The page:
The thought has come to me more than once that society at large will probably not persecute the Remnant because of their refusal to honor the Day of the Sun, but rather for having such deeply pessimistic and dire predictions about how things will get worse and not better.

If as a people, all seven million of us--or however many Adventists are actively waiting for the Time of Trouble to arrive--focus all our efforts and mental energy on how things will get worse, no doubt, such a powerful self-fulfilling prophecy will come true. Sooner or later.

Thursday, June 12, 2008

Callisto Died in My Arms This Morning

I always called him by his name, even when I knew it would raise eyebrows. I didn't care. He loved me more than I ever could. Even when I'd abandon him through forgetfulness for days at a time he'd always forgive me.

My father didn't care much for him even though I pointed out his good qualities. He was convinced that there was some kind of animosity between them. There was none. Father made wrong assumptions from time to time.

When I thought he had cancer, I worried that I wouldn't be there for him. It turned out it was benign. He didn't have health insurance so I had to pay all his bills, as much as I could. Sometimes it made helping others difficult. I'll still be paying off his medical bills for some time now.

I always knew that Callisto would leave me some day because he was so much older than I was. And yet, he was younger in some ways.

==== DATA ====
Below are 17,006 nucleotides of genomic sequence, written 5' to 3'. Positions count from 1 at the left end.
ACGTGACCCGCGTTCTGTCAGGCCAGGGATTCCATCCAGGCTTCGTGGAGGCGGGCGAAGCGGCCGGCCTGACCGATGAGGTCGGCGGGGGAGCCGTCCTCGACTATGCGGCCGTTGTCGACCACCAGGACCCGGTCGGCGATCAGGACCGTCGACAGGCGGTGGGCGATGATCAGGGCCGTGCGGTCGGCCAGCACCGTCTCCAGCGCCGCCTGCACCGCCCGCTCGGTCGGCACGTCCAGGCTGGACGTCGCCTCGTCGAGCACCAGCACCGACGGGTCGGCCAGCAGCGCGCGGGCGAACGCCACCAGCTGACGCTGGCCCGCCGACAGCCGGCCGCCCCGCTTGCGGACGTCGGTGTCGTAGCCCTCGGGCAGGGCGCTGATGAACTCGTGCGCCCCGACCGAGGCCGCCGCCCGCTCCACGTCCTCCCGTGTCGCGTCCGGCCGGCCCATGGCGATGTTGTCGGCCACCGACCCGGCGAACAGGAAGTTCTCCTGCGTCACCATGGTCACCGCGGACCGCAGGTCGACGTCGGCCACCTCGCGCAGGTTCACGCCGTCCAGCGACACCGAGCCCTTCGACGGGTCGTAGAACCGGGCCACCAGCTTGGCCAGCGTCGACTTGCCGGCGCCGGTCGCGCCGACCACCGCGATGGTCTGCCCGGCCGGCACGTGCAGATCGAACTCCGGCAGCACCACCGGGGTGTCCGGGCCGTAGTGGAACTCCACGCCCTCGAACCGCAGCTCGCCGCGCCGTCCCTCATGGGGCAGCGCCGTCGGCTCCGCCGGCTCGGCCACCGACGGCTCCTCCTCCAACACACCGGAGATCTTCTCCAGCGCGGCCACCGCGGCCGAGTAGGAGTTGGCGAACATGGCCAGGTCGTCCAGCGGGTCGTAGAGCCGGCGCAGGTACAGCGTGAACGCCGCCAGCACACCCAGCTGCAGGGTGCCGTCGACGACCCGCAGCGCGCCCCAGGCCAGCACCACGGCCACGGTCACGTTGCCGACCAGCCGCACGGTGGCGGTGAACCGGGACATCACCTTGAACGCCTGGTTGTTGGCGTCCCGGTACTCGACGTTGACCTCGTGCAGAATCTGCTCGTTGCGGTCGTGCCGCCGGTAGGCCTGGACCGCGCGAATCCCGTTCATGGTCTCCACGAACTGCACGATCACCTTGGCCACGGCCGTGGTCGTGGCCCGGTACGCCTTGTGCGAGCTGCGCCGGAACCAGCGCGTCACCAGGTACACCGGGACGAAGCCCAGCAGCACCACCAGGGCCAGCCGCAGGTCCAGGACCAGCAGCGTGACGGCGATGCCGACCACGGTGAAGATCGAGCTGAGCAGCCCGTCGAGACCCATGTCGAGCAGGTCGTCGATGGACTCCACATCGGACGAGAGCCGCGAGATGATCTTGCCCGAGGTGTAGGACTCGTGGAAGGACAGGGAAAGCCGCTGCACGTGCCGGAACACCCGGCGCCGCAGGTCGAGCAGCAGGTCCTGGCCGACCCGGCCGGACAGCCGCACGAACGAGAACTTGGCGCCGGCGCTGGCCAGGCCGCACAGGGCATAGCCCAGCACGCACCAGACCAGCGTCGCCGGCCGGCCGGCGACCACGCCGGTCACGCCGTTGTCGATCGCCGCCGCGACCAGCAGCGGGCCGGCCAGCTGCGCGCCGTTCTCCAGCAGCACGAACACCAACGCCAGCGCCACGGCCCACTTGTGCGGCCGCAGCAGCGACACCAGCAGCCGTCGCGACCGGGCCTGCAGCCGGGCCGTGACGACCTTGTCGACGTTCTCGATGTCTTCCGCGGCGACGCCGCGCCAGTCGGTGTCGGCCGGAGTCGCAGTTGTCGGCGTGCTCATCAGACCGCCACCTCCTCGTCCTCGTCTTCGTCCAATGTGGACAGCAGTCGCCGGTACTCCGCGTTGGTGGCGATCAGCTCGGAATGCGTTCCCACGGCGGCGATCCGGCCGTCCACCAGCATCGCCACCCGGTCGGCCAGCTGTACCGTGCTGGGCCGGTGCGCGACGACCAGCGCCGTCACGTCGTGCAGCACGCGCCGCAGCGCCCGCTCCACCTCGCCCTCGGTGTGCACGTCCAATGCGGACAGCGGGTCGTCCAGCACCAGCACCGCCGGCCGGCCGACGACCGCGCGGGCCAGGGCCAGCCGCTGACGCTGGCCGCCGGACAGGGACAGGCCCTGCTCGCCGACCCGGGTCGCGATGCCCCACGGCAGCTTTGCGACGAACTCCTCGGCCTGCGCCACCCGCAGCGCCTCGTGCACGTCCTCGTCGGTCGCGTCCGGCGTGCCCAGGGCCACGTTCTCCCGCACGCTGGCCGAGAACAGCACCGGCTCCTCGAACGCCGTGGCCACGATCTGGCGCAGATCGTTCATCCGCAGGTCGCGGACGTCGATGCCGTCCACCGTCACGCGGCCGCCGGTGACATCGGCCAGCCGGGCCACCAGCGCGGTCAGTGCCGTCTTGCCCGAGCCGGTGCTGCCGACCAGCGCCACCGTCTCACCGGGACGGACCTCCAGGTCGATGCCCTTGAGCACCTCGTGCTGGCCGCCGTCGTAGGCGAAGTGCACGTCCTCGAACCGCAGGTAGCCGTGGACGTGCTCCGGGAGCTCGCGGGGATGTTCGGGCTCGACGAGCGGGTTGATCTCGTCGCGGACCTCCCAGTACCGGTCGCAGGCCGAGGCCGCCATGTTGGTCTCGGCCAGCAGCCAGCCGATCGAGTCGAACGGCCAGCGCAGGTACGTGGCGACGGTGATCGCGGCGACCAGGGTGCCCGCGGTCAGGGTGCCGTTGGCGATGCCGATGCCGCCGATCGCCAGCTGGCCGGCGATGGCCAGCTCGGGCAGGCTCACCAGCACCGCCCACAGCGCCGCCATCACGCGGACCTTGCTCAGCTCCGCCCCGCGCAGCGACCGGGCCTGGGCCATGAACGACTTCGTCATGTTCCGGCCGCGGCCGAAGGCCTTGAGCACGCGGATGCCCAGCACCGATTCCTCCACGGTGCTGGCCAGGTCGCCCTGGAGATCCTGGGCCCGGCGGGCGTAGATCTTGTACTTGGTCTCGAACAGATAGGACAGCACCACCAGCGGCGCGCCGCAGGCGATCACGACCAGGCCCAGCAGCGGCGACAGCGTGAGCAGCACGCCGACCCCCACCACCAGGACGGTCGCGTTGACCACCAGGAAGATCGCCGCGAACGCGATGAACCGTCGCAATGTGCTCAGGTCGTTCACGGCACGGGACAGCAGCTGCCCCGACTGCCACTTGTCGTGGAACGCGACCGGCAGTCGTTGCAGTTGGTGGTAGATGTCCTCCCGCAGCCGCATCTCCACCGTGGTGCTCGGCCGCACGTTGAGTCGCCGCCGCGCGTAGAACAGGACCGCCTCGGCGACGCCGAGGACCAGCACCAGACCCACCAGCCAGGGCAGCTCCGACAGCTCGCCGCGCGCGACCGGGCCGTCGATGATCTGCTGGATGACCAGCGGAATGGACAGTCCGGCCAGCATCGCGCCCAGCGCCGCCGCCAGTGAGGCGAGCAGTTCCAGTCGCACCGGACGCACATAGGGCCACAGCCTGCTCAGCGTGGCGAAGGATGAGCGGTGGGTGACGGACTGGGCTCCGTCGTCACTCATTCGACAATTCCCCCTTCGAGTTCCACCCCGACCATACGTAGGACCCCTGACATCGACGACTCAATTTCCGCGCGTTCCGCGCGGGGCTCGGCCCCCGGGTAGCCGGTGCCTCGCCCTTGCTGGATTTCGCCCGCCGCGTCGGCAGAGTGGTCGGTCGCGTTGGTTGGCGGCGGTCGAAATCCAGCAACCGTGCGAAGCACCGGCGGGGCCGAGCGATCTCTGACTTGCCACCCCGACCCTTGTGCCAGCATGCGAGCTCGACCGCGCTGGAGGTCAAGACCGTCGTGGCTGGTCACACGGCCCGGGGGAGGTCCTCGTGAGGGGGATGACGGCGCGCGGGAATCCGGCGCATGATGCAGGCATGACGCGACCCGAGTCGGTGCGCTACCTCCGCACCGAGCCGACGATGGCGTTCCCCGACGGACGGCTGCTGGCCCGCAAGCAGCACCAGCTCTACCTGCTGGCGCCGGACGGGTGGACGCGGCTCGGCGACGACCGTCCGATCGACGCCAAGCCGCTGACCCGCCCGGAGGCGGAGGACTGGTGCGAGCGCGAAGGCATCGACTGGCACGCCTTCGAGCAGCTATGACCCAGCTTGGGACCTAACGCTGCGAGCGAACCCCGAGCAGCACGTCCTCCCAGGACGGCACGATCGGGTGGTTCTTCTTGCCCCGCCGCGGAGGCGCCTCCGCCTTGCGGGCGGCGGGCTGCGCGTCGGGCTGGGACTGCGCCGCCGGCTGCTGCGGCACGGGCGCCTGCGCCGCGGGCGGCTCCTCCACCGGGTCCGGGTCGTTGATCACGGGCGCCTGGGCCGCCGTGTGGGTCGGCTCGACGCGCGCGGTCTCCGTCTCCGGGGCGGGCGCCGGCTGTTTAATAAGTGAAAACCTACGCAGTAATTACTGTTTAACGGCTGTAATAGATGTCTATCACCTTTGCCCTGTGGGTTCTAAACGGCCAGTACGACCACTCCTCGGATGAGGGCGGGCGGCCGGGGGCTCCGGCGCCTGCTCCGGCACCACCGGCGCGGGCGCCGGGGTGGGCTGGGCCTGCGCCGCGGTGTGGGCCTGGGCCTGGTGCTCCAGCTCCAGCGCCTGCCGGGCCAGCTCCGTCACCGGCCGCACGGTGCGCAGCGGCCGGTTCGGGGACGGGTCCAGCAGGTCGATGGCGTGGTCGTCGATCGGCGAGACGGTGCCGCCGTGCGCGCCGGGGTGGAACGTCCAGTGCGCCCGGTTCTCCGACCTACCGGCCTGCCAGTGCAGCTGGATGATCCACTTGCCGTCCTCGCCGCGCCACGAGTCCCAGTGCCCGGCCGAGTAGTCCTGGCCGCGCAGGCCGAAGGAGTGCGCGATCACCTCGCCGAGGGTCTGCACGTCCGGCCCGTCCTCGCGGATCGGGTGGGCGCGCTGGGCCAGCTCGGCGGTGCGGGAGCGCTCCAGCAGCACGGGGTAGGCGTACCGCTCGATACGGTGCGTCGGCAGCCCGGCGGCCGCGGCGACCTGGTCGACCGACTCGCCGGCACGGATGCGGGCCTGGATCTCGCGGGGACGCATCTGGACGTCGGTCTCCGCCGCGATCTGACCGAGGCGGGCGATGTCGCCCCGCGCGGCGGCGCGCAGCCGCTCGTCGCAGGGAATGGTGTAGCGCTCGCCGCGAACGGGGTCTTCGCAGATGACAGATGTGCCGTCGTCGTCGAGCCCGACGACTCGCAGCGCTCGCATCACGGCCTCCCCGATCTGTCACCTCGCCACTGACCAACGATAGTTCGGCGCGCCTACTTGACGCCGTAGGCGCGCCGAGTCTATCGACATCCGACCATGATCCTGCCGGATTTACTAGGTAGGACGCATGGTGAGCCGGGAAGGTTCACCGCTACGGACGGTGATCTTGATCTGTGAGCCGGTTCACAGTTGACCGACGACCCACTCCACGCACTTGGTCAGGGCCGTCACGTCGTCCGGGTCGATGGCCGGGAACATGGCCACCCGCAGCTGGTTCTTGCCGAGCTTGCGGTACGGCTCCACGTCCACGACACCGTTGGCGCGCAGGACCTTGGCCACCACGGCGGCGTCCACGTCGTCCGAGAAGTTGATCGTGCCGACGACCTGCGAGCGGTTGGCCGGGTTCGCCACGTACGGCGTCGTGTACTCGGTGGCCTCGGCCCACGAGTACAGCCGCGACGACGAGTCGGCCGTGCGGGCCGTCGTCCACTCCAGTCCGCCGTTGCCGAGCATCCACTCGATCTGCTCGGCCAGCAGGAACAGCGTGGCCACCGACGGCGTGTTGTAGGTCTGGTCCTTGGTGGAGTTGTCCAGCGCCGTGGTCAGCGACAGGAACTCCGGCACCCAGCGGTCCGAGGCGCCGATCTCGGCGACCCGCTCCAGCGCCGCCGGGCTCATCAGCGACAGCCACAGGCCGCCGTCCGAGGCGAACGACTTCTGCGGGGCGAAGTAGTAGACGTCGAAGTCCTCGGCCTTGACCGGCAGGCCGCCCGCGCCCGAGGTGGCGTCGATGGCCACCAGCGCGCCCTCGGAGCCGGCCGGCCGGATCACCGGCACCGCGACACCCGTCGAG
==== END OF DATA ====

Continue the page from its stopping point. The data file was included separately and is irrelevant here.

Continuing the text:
The Sabbath day and the weekend were special times for us because I could tend to his ill health and enjoy his company more than at other times.

Mornings and sunsets and quiet TV moments were among the best as he was always there waiting for time to take its customary slow course.

Sometimes he couldn't sleep at night as I slept since he spent so much time resting while I worked to pay his medical bills and all his other basic needs. Perhaps he watched me as I slept or fell asleep on the sofa. He was too polite to wake me or to complain.

If I could meet him again for the first time, I would be as patient the second time around as I was during our first 15 years together.

He only got mad with me once when I moved him from one side of the bed to the other as he was in the last stages of his many diseases. I guess I inadvertently hurt him and he had a right to be mad.

Minutes before he died I told him we'd see each other again in another land, in another time, when we'd both be born again. I don't think he understood, but I've used those words before when I've lost a loved one. It was natural for me to say it to him, as well. As long as these words live on, the life we had together will live on, as well.

Callisto was my golden retriever.

Tuesday, June 03, 2008

Simple Sabbath Musings

I'm sad to report that the last Sabbath I had was a bit odd. I guess I looked around and didn't find the right groove at the church I normally attend. It's filled with nice people. Unfortunately, I know very few of them well enough to walk up to them and strike a conversation even after three years of attending the same church.

The rest of the Sabbath was spent reading the bible and staying out of the hot Florida sun. At least I got to hear a new song in church and was able to let that wonderful melody & lyric carry me through to this very moment. I think, for me at least, music and hymns have always been what my church experience has always been about. Each hymn is both praise as well as a melodic prayer. What could be better than that?

I respect your goal of "dying to self". I too pray that, though not in those exact words. Dying of anykind gives me the willies. I prefer to ask God to empty me of self and of all else. I guess it's the same thing without using the "d" word. I want to live for Christ. I want to be like him and less and less like myself. That doesn't sound exactly right either. How could I not be myself? I think God wants us to draw closer to him, but still retain our personality. Otherwise, we'd all be the same in heaven and heaven would not be such an interesting place.